Recently, in the Tre Bicchieri awards for 2009, given by Gambero Rosso, the Italian publishing house for food, wine and travel, only one producer of Brunello di Montalcino, the venerable Biondi-Santi, won top honors. This is a marked contrast from 2008, when 15 wines from Brunello di Montalcino received the award, and 2007, when 10 Brunello wines were honored. (Thanks to Terence Hughes of mondosapore for compiling these figures, posted on Nov. 8.)

Perhaps the inclusion of only one producer of Brunello di Montalcino — and the most rigorously classic — for 2009 was a rebuke The hill-town of Montalcino to the scandal that has enveloped the region in southern Tuscany since early this year, a scandal that indicts a number of producers for blending minuscule amounts of unauthorized grapes into their wines from 2003. Brunello di Montalcino, first by custom and then codified by law, must be made only of sangiovese grapes; no other grapes are allowed. More than a million bottles of suspect Brunello di Montalcino and Rosso di Montalcino from 2003 were seized by authorities under order of the Siena Magistrate. The scandal coincides with calls from a handful of Brunello producers to change the 100 percent sangiovese rule officially to allow a little blending.

Brunello di Montalcino was created by Ferruccio Biondi-Santi and first bottled in 1888. The family was the only producer of biondi.jpg Brunello di Montalcino until after World War II and had, in fact, released the wine only in 1888, 1891, 1925 and 1945. As the wine’s prestige grew after the war, the number of producers markedly increased, particularly in the 1980s and ’90s.

The original regimen of barrel-aging for Brunello di Montalcino was a long 42 months, a procedure that resulted — no surprise — in wines of great hauteur and austerity that demanded many years, if not decades, to mellow. That requirement was lowered to three years barrel aging in 1990 and two years in 1998, though Brunello di Montalcino must still age four years before release in a combination of barrel and bottle-aging; it’s the producer’s prerogative as to what that process will be.

The recent scandal has roiled not only the Brunello zone but the entire Italian wine industry as well as the Italian and the international wine press. Though news reports occasionally mention a number of incriminated properties up to 20, the ones consistently named are Argiano, Col d’Orcia, Castello Banfi, Antinori and Frescobaldi. It’s interesting and actually provocative that the last three of these Brunello producers are regarded as “outsiders” in the clannish zone. Banfi is owned by the American Mariani family, and though they have been in Montalcino for 30 years, their wealth, their willingness to shape the landscape and their extensive clonal research stirred discontent among their compatriots. Antinori and Frescobaldi are families and producers centered in the Chianti zone, and though Florence is only 67 miles north of Montalcino, it might as well be Upper Volta to the staid Brunello families.

In the meanwhile, the scandal rocks on, though Antinori was cleared of adulterating their 2003 Brunello di Montalcino wine (Pian delle Vigne) in June and the Castello Banfi wines were released on Oct. 20. So, readers, is this a moment for LOL, OMG or WTF? Big Oops! Results are waiting on the others so accused, though Argiano went on and declassified a great amount of its Brunello 2003 and Frescobaldi is fighting the accusation in court. And, in the meanwhile, in late October, the members of the Brunello producers group decided not to change the 100 percent sangiovese rule by a vote of 662 to 30. (The scandal and controversy and the vote on Oct. 27 were covered extensively by VinoWire.)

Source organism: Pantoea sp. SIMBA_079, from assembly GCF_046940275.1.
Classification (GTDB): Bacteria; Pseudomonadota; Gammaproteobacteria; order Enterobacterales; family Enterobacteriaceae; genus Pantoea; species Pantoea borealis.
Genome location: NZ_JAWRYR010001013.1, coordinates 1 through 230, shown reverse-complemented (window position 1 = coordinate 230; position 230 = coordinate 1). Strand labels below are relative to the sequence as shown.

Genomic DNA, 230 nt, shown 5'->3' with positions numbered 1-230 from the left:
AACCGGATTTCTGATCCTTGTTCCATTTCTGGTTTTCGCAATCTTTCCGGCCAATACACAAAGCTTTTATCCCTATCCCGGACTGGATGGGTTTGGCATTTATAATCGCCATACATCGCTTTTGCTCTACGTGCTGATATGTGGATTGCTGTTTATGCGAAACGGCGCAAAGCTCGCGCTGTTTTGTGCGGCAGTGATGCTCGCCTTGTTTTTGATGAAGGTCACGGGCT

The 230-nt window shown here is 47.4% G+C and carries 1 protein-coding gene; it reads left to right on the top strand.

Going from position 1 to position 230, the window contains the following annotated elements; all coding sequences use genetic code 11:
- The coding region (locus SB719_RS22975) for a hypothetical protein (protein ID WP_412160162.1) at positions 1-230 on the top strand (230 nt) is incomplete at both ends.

All right, let’s face it: Brunello di Montalcino is a rare and expensive wine for collectors, just as Grand Cru wines (and increasingly Premier Cru wines) from Burgundy are, and Bordeaux Classified Growths, and vintage Port, and California cult cabernets and Australian icon shiraz wines are. This is the elite, the rarefied level where money counts, and backing up the money are high-powered auctions and temperature-controlled cellars and the sort of wine dinners to which I never get invited. As a wine for collectors, as a representative of a place and philosophy and genre, Brunello di Montalcino should stay exactly as tradition and law say it should, a wine made from 100 percent sangiovese grapes grown in a restricted area, though it’s important to remember that prior to 1968, when Brunello di Montalcino received DOC status and the requirements, under the influence of the hallowed Biondi-Santi (advocates of the 100 percent rule), were set down, it was common for producers to add a bit of other grape varieties to their wine.

Other than that stipulation, who cares? Even Biondi-Santi has called for relaxing the rules regarding Brunello’s cadet version, Rosso di Montalcino, a DOC recognized in 1995 and intended to be less expensive and more accessible than its mentor. Why shouldn’t the Rosso have a little cabernet or merlot in it?

As far as top quality wines with the flexibility for blending are concerned, the DOC already exists. The Sant’Antimo designation was created in Montalcino in 1996 precisely to address this issue. There are no regulations; producers can make wine from whatever grapes they please. Castello Banfi, for example, has taken advantage of the Sant’Antimo designation to produce a full line of single-grape wines and blended wines. Among the latter are some of its now most famous labels: Summus (sangiovese, cabernet sauvignon and syrah); Excelsus (cabernet sauvignon and merlot); and Cum Laude (sangiovese, cabernet sauvignon, merlot and syrah). Who could ask for any more leeway in making blended wines or in fine-tuning combinations of grapes from year to year?